(Screendaily) Norway’s ‘Beware Of Children’ wins world’s largest film prize in Goteborg
The prize money of $104,000 (SEK 1m) makes it the world’s largest film prize. The backers are Volvo Car Group, Region Västra Götaland and the City Council of Gothenburg.
The jury, led by Mia Hansen-Love, said Beware Of Children was “inspiring reflection about the intricacy of education from an adult perspective. It questions the innocence of one’s childhood in a captivating way. Human relationships are portrayed with sensitivity and subtlety.”
The film had its world premiere in Venice Days and is about the aftermath of a fatal accident at a school. Picture Tree International handles sales and Yngve Sæther produces for Motlys.
The Dragon Award for best acting (a gender neutral category) went to Henriette Steenstrup for Beware Of Children.
The Sven Nykvist Cinematography Award went to Marius Matzow Gulbrandsen for Disco.
The audience award and the Fipresci prize went to Henrik Schyffert for Uje.
Best Nordic documentary was Jussi Rastas and Jenni Kivistö’s Colombia In My Arms.
The Ingmar Bergman International Debut Award went to Workforce by David Zonana..
The Dragon Award for best international film went to And the Birds Rained Down by Louise Archambault.
Amongst other prizes, the Nordic Honorary Dragon Award went to Stellan Skarsgard; the best Swedish short was Daddy’s Girl by Julia Lindström; the audience award for Swedish short went to Index by Nicolas Kolovos; the Angelo Award went to Martin Von Krogh for Cinema Pameer; the Mai Zetterling Grant went to Niki Lindroth von Bahr; and the Nordisk Film & TV Fond prize went to Sara Johnsen for TV series 22 July.
The festival made waves this year by committing to a gender-equal programme, the first major international film festival to hit that target.
Artistic director Jonas Holmberg said: “The difficult part has been the discussions in the programming team about what is quality, what is equality. Those are complex issues. What has been easy is finding the films. It wasn’t difficult to find enough great films directed by women to create a gender-balanced programme.”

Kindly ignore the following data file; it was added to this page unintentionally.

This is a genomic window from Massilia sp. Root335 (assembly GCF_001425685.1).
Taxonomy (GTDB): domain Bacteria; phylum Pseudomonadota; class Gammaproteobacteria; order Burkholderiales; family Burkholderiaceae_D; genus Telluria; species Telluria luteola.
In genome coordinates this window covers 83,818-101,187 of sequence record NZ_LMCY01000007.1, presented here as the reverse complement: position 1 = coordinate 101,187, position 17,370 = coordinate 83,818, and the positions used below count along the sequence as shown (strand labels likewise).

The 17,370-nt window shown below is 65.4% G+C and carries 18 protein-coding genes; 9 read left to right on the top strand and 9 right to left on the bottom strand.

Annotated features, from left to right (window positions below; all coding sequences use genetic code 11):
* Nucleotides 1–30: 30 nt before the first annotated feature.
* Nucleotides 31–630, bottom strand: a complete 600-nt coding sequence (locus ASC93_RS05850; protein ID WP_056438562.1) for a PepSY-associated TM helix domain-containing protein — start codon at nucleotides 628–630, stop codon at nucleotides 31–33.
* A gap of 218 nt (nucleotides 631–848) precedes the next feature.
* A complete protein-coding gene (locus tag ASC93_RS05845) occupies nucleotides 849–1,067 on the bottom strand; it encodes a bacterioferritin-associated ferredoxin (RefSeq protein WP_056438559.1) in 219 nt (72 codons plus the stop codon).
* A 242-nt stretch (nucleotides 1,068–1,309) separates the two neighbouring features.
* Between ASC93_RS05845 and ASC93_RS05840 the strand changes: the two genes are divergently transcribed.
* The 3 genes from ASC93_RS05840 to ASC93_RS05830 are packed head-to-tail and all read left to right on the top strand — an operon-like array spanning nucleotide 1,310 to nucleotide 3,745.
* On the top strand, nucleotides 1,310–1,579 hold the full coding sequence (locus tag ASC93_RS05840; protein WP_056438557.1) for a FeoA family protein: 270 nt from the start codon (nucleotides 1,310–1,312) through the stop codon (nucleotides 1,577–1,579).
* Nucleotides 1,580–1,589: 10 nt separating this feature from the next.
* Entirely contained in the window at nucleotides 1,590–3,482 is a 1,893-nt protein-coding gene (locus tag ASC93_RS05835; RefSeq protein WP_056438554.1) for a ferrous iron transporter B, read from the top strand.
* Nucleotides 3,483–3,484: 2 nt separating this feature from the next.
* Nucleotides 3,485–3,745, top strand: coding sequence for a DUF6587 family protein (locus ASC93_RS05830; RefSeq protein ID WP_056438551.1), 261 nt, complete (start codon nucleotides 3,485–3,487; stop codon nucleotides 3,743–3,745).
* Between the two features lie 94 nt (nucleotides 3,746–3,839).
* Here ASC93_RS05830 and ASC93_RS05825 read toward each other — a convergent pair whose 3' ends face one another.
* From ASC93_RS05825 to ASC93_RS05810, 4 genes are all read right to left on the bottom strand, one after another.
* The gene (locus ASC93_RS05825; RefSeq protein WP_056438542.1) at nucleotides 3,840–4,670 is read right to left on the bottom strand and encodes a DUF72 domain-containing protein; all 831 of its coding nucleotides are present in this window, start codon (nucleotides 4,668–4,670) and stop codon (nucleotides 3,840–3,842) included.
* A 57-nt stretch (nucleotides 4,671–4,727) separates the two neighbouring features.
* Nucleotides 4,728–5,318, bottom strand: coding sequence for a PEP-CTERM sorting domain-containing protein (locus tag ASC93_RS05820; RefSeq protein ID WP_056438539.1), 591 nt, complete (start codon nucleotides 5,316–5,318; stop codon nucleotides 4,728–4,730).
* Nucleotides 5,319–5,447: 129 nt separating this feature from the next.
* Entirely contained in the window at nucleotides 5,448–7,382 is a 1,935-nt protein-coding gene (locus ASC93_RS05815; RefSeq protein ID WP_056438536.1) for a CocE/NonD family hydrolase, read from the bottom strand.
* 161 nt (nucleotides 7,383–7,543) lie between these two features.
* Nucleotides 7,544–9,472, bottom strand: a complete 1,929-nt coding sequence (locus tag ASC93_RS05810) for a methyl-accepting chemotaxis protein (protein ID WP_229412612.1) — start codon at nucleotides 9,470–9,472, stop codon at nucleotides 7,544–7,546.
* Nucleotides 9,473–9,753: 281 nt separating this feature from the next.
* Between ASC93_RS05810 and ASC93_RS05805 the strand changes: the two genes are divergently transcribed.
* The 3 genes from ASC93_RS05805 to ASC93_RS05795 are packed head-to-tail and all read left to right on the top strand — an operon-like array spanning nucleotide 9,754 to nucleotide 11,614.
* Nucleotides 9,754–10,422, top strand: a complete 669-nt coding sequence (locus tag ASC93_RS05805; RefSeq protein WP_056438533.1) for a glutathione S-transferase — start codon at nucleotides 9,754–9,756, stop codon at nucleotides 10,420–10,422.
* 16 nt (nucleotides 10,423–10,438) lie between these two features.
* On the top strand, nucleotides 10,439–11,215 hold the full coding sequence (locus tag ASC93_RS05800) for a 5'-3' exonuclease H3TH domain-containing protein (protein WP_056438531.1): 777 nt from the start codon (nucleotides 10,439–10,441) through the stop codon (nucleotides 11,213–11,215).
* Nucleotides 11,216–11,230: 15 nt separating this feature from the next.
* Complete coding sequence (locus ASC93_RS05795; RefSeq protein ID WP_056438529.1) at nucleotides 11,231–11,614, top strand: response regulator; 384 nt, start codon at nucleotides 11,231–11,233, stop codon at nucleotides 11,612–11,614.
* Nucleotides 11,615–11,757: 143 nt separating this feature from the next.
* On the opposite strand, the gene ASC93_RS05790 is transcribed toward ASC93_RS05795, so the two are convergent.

The industry activities include the two-day TV Drama Vision conference, which previewed more than 40 new Nordic shows, including HBO Nordic’s Beartown, SVT’s Caliphate and Mer Film’s Norwegian comedy Clone. In addition to all the major Nordic broadcasters and platforms, international speakers included Haut et Court’s Caroline Benjo and Carole Scotta from France; ZDF’s Simone Emmeliusand Frank Seyberthfrom Germany; and Olesya Lukyanenko and Kateryna Vyshnevska from FILM.UA Group, producers of the first ‘Ukranian noir,’ Hide & Seek.
Goteborg’s Nordic Film Market hosted Discovery pitches by rising talents, including Cecilia Torquato de Oliveira’s feature debut Boost!,about a teenage skateboarder obsessed with the virtual world, to be executive produced by Swedish director Johannes Nyholm. Another hot Discovery title was Chrysanthemum, about a family recovering from a tragedy 15 years before. Christian Bengtson will make his feature directorial debut, and Daniel Muhlendorph produces for rising production company Hyæne (Sons Of Denmark).
NFM’s Works in Progress presentations, which always includes at least a few films that end up in Cannes or Toronto, offered a preview of features including Thomas Vinterberg’s drinking story Another Round starring Mads Mikkelsen (sold by TrustNordisk), Valdimar Johansson’s Icelandic drama/thriller Lamb starring Noomi Rapace (sold by New Europe); Magnus van Horn’s Polish-Swedish co-production Sweat(sold by New Europe) and Eskil Vogt’s second feature The Innocents.
Industry attendees also praised Hamy Ramezan’s personal immigrant story Any Day Now from Finland and Danish police thriller Shorta, which had previously stirred up lots of sales company interest after its work in progress presentation in Les Arcs. Two documentaries also had festival programmers talking: Gorki Glaser-Muller’s refugee camp story Children Of The Enemyand Jonas Poher Rasmussen’s animated documentary Flee (sold by Cinephil).
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